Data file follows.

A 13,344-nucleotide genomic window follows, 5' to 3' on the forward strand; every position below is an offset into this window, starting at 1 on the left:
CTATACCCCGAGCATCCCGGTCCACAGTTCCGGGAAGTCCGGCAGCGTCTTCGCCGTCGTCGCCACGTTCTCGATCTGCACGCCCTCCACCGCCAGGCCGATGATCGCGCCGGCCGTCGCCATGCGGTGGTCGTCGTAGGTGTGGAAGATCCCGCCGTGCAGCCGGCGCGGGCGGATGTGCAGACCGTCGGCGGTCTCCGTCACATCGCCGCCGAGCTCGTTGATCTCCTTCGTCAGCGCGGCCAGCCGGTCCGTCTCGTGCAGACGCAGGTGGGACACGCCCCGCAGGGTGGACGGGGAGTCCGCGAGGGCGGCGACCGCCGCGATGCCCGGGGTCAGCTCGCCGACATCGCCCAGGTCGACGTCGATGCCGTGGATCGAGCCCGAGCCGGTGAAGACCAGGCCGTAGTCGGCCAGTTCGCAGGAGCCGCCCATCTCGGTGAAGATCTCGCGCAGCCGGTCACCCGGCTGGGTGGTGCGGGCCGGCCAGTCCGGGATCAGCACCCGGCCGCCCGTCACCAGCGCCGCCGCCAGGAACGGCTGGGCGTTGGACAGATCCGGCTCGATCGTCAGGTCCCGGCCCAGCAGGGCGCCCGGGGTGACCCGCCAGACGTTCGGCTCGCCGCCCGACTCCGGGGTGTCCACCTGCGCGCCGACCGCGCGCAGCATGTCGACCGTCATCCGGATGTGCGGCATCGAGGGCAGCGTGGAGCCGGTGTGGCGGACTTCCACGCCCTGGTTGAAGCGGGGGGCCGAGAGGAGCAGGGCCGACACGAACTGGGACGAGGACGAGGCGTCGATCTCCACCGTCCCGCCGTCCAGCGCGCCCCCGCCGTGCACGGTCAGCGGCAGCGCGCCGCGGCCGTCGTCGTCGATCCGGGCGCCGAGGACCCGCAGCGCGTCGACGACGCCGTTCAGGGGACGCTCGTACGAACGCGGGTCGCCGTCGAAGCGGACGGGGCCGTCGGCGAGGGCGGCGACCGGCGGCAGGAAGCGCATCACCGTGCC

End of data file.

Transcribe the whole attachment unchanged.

A 13,344-nucleotide genomic window follows, 5' to 3' on the forward strand; every position below is an offset into this window, starting at 1 on the left:
CTATACCCCGAGCATCCCGGTCCACAGTTCCGGGAAGTCCGGCAGCGTCTTCGCCGTCGTCGCCACGTTCTCGATCTGCACGCCCTCCACCGCCAGGCCGATGATCGCGCCGGCCGTCGCCATGCGGTGGTCGTCGTAGGTGTGGAAGATCCCGCCGTGCAGCCGGCGCGGGCGGATGTGCAGACCGTCGGCGGTCTCCGTCACATCGCCGCCGAGCTCGTTGATCTCCTTCGTCAGCGCGGCCAGCCGGTCCGTCTCGTGCAGACGCAGGTGGGACACGCCCCGCAGGGTGGACGGGGAGTCCGCGAGGGCGGCGACCGCCGCGATGCCCGGGGTCAGCTCGCCGACATCGCCCAGGTCGACGTCGATGCCGTGGATCGAGCCCGAGCCGGTGAAGACCAGGCCGTAGTCGGCCAGTTCGCAGGAGCCGCCCATCTCGGTGAAGATCTCGCGCAGCCGGTCACCCGGCTGGGTGGTGCGGGCCGGCCAGTCCGGGATCAGCACCCGGCCGCCCGTCACCAGCGCCGCCGCCAGGAACGGCTGGGCGTTGGACAGATCCGGCTCGATCGTCAGGTCCCGGCCCAGCAGGGCGCCCGGGGTGACCCGCCAGACGTTCGGCTCGCCGCCCGACTCCGGGGTGTCCACCTGCGCGCCGACCGCGCGCAGCATGTCGACCGTCATCCGGATGTGCGGCATCGAGGGCAGCGTGGAGCCGGTGTGGCGGACTTCCACGCCCTGGTTGAAGCGGGGGGCCGAGAGGAGCAGGGCCGACACGAACTGGGACGAGGACGAGGCGTCGATCTCCACCGTCCCGCCGTCCAGCGCGCCCCCGCCGTGCACGGTCAGCGGCAGCGCGCCGCGGCCGTCGTCGTCGATCCGGGCGCCGAGGACCCGCAGCGCGTCGACGACGCCGTTCAGGGGACGCTCGTACGAACGCGGGTCGCCGTCGAAGCGGACGGGGCCGTCGGCGAGGGCGGCGACCGGCGGCAGGAAGCGCATCACCGTGCC